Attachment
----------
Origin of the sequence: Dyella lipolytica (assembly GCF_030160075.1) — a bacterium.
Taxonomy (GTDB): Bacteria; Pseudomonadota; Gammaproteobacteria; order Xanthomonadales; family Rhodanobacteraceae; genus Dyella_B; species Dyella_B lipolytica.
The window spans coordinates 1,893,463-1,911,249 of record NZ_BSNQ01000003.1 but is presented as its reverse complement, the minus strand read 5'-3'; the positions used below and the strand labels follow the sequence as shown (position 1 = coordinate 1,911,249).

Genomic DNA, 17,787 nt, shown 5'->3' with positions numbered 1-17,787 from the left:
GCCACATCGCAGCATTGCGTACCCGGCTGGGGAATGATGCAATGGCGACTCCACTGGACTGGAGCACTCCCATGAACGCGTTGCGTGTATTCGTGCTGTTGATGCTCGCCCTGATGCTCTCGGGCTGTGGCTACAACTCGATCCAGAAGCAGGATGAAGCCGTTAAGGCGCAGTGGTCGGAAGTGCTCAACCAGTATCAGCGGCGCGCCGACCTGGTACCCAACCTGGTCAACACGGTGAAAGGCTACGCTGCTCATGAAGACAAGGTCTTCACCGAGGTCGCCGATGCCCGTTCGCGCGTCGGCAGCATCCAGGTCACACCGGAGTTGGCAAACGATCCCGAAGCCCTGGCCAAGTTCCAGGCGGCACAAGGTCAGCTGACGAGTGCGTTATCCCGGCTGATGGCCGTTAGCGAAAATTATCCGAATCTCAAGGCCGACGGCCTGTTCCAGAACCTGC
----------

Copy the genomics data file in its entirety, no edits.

Origin of the sequence: Dyella lipolytica (assembly GCF_030160075.1) — a bacterium.
Taxonomy (GTDB): Bacteria; Pseudomonadota; Gammaproteobacteria; order Xanthomonadales; family Rhodanobacteraceae; genus Dyella_B; species Dyella_B lipolytica.
The window spans coordinates 1,893,463-1,911,249 of record NZ_BSNQ01000003.1 but is presented as its reverse complement, the minus strand read 5'-3'; the positions used below and the strand labels follow the sequence as shown (position 1 = coordinate 1,911,249).

Genomic DNA, 17,787 nt, shown 5'->3' with positions numbered 1-17,787 from the left:
GCCACATCGCAGCATTGCGTACCCGGCTGGGGAATGATGCAATGGCGACTCCACTGGACTGGAGCACTCCCATGAACGCGTTGCGTGTATTCGTGCTGTTGATGCTCGCCCTGATGCTCTCGGGCTGTGGCTACAACTCGATCCAGAAGCAGGATGAAGCCGTTAAGGCGCAGTGGTCGGAAGTGCTCAACCAGTATCAGCGGCGCGCCGACCTGGTACCCAACCTGGTCAACACGGTGAAAGGCTACGCTGCTCATGAAGACAAGGTCTTCACCGAGGTCGCCGATGCCCGTTCGCGCGTCGGCAGCATCCAGGTCACACCGGAGTTGGCAAACGATCCCGAAGCCCTGGCCAAGTTCCAGGCGGCACAAGGTCAGCTGACGAGTGCGTTATCCCGGCTGATGGCCGTTAGCGAAAATTATCCGAATCTCAAGGCCGACGGCCTGTTCCAGAACCTGC